Exogenous cannabinoids can interfere with the intricate balance of HPO signaling at every level. For example, high levels of endocannabinoids and exogenous cannabinoids have been shown to suppress the release of GnRH, FSH, and LH. Studies in rats have found that large quantities of THC inhibit ovulation.[9,11] Studies in humans have been largely observational, but moderate/heavy users of marijuana seem more likely to present with infertility related to ovulatory disorders.[9,12-14] Disturbances to the endocannabinoid system may also contribute to polycystic ovary syndrome through dysregulation of appetite and glucose metabolism.[9,15]
Despite evidence that marijuana can disrupt ovulation, large-scale cohort studies have failed to demonstrate a prolonged time to pregnancy in women who use the drug. The Pregnancy Study Online followed 1125 couples prospectively from 2013 to 2017, tracking their fertility rates and self-reported marijuana use. The study authors concluded that there was little association between female or male marijuana use and fecundability. Another large observational study, the American National Survey for Family Growth, reported that 16.5% of men and 11.5% of women used marijuana while trying to conceive. Of the 758 male and 1076 female respondents, the time ratio to pregnancy for never users versus daily users was 1.08 in men (95% CI, 0.79-1.47) and 0.92 in women (95% CI, 0.43-1.95). The authors concluded that marijuana use in any frequency does not prolong the time to pregnancy.
Cannabis and pregnancy
After the legalization of cannabis, the Society of Obstetricians and Gynaecologists of Canada launched a campaign urging pregnant and breastfeeding women to avoid using the drug. No clinical practice guideline has been developed yet, but the Journal of Obstetrics and Gynaecology Canada recently published a review article on the subject. In it, the authors highlight the potential for cannabis to cause harm. However, they also state that the effects of cannabis use in pregnancy remain “largely unknown.” Those who research marijuana’s effects face the formidable challenge of controlling for confounding factors such as concomitant use of other drugs and socioeconomic influences.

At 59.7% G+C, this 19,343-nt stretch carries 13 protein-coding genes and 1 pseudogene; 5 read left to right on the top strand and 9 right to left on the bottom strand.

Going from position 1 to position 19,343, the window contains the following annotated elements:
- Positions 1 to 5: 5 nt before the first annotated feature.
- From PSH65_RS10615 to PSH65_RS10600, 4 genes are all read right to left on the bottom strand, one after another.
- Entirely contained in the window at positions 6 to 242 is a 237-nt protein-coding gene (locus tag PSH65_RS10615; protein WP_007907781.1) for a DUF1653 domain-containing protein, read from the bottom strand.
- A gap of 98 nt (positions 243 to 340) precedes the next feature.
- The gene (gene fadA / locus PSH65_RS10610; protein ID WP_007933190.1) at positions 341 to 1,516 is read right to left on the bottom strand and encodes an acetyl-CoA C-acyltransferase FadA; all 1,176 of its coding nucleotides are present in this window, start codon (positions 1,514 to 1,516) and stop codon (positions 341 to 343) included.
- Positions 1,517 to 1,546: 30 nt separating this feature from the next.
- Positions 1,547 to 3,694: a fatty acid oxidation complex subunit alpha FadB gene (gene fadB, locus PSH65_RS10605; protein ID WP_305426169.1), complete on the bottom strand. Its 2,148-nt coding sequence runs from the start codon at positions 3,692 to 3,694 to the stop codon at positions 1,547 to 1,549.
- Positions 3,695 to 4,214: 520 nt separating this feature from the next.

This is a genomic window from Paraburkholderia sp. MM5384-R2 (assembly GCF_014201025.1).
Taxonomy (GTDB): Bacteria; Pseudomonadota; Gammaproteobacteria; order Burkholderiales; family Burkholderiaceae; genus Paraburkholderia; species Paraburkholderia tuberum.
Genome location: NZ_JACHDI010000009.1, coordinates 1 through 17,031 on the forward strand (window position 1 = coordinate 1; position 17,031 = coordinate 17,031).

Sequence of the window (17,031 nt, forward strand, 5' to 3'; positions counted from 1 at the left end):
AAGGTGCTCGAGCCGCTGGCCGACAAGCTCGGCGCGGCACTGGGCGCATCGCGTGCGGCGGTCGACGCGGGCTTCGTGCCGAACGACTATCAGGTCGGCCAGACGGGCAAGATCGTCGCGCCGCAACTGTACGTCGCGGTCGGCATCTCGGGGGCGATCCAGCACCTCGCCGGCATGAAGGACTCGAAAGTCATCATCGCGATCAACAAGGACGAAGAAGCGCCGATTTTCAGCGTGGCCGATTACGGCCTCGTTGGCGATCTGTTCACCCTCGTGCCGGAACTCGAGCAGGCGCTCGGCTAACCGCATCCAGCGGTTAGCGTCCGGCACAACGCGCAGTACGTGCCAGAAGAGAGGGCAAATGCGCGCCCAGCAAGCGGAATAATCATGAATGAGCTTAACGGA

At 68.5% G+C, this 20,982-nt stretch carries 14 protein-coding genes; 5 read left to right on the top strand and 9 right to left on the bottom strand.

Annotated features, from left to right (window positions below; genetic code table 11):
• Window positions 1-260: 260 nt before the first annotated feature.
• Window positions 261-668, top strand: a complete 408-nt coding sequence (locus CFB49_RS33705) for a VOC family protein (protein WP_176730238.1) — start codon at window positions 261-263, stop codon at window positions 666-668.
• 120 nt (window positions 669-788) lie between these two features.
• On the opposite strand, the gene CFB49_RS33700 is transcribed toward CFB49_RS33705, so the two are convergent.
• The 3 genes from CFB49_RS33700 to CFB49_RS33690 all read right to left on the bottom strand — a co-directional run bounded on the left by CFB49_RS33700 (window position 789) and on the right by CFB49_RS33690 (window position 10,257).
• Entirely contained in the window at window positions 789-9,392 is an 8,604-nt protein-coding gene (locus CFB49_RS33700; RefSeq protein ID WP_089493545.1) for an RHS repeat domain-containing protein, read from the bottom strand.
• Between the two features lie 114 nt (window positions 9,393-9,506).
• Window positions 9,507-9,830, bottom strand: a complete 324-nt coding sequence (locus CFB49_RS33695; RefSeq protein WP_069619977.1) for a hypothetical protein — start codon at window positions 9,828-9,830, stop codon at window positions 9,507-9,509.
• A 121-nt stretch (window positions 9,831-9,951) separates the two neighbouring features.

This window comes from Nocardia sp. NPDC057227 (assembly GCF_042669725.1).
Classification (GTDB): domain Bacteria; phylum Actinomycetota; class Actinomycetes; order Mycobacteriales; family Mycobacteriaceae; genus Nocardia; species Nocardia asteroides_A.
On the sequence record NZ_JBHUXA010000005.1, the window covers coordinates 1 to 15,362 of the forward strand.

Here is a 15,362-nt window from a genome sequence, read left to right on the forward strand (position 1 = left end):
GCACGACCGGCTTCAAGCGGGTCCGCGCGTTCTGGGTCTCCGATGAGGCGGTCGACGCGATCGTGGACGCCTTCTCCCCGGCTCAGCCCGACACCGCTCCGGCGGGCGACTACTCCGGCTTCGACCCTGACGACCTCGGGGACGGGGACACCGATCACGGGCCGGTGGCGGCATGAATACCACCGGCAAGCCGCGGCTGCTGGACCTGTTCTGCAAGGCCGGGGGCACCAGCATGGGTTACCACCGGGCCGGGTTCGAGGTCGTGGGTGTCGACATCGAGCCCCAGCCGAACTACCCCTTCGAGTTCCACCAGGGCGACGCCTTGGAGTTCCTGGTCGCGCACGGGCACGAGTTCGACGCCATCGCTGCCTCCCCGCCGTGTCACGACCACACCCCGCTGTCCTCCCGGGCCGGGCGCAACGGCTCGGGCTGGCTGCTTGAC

THC and its metabolites can cross the placenta. THC has been isolated in cord blood samples and maternal blood samples taken simultaneously, with the cord blood containing levels three to six times lower than the maternal blood.[19,20] Cannabis products can also be found in breast milk during lactation and are metabolized by the infant.
There is evidence that prenatal exposure to cannabis may stunt fetal growth and lead to enduring neurobehavioral effects.[18,22] A review from the Canadian Centre on Substance Use and Addiction states that prenatal exposure to cannabis can “alter neurodevelopment, leading to adverse effects on cognition and academic achievement.” Hyperactivity, impulsivity, attention deficits, and increased likelihood of substance abuse are listed as risks.